One in three cases of breast cancer are in women aged 70 and over – an age group that is not routinely screened, new figures show.
Around 13,500 women aged 70 and over are diagnosed with breast cancer in England every year, according to data from Public Health England, which is launching a campaign to highlight the issue.
Those aged 70 and over account for more than half of all breast cancer deaths every year, with around 5,400 women in this age group dying from the disease.
Survival rates among the over-70s are generally lower than in younger women and, compared with countries such as Sweden, the UK has far more older women dying from breast cancer.
At present, the breast screening programme in England invites women for screening every three years from age 50 to 70.
This routine screening programme is being extended up to the age of 73, with roll-out planned across England by 2016. Women over 70 currently have to ask if they want screening.
In Scotland, women are screened routinely up to the age of 71. Women aged 71 and over can only be screened if they self-refer to their local screening centre.
Meanwhile, in Northern Ireland, only women aged 50 to 70 are invited for screening. The same is true for Wales.
Dame Sally Davies
Public Health England is launching a new Be Clear on Cancer campaign to tell older women “don’t assume you’re past it”.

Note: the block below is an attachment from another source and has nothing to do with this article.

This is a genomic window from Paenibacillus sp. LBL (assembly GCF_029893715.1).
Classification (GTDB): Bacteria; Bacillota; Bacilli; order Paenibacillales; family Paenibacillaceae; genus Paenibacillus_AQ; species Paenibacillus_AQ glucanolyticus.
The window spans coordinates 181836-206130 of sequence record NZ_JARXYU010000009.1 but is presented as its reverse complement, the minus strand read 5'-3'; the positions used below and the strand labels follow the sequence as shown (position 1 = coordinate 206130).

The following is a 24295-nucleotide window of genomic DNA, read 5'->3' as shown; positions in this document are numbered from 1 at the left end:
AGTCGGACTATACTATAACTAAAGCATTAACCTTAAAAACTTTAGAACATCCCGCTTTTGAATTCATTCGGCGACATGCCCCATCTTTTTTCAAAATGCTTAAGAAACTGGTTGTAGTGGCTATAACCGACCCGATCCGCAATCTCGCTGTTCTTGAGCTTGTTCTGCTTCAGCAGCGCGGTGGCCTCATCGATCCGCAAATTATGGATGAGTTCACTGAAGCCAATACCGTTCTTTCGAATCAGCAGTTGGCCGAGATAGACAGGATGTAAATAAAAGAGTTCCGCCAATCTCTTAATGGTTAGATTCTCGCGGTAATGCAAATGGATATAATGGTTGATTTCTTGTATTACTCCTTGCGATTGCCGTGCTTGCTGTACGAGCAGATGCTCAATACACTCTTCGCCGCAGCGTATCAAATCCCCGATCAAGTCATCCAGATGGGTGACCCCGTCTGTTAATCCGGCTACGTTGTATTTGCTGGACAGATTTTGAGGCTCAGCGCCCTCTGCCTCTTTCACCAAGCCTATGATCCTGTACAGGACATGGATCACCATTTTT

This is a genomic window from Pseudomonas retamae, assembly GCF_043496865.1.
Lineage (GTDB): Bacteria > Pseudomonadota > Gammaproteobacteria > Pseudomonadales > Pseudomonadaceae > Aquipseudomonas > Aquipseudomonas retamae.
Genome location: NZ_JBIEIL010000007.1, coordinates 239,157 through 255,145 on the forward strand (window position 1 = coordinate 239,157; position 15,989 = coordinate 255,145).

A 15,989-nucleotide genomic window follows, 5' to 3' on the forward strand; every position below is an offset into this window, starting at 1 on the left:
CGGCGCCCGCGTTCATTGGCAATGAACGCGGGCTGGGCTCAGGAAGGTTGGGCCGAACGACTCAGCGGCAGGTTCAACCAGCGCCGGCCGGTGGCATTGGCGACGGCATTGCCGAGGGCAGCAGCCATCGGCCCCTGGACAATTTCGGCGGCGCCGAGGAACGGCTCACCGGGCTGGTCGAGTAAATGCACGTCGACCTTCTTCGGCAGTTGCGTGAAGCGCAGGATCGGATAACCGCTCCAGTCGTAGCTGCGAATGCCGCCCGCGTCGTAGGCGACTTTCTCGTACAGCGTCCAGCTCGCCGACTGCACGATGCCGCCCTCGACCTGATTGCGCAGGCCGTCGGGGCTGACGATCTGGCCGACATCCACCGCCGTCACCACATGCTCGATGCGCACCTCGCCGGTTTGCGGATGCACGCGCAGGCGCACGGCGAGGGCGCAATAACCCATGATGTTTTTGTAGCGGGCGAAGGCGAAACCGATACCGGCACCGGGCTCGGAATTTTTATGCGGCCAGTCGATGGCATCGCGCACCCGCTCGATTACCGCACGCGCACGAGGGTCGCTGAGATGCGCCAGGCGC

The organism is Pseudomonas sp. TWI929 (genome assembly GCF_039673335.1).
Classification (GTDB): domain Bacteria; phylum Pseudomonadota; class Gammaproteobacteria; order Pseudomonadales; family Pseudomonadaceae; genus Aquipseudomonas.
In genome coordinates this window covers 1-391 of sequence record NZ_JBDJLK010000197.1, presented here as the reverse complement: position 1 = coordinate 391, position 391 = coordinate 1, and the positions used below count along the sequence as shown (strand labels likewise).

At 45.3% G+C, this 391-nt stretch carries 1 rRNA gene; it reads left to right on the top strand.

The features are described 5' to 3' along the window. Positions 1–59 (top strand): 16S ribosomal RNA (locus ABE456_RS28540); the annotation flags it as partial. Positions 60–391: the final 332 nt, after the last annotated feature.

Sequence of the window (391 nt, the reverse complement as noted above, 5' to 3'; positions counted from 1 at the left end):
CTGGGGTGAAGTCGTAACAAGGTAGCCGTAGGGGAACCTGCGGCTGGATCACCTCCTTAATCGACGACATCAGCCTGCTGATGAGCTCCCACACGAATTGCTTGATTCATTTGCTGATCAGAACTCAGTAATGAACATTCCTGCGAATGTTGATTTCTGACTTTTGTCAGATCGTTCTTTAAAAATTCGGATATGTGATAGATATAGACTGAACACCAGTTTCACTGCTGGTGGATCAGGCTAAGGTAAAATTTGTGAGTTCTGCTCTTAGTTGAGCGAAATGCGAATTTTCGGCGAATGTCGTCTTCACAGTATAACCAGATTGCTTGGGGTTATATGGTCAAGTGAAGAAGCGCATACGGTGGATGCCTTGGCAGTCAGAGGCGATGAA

Women are being urged to visit their doctor if they spot any changes in their breasts. Experts believe a lack of awareness of symptoms that are not a lump - such as changes in the shape or size of the breast - could be one of the reasons older women do not seek help.
A poll of 1,500 women of all ages found that 67% of those aged 70 and over incorrectly think women are equally likely to get breast cancer regardless of their age. In fact, a woman’s risk of breast cancer increases with age.
England’s chief medical officer, Professor Dame Sally Davies, welcomed the campaign.
She said: “Survival rates from this disease decrease with age; however, awareness of symptoms and risk is low amongst this age group, meaning these women are more likely to be diagnosed at a late stage. The earlier breast cancer is diagnosed, the better the chance of survival.”
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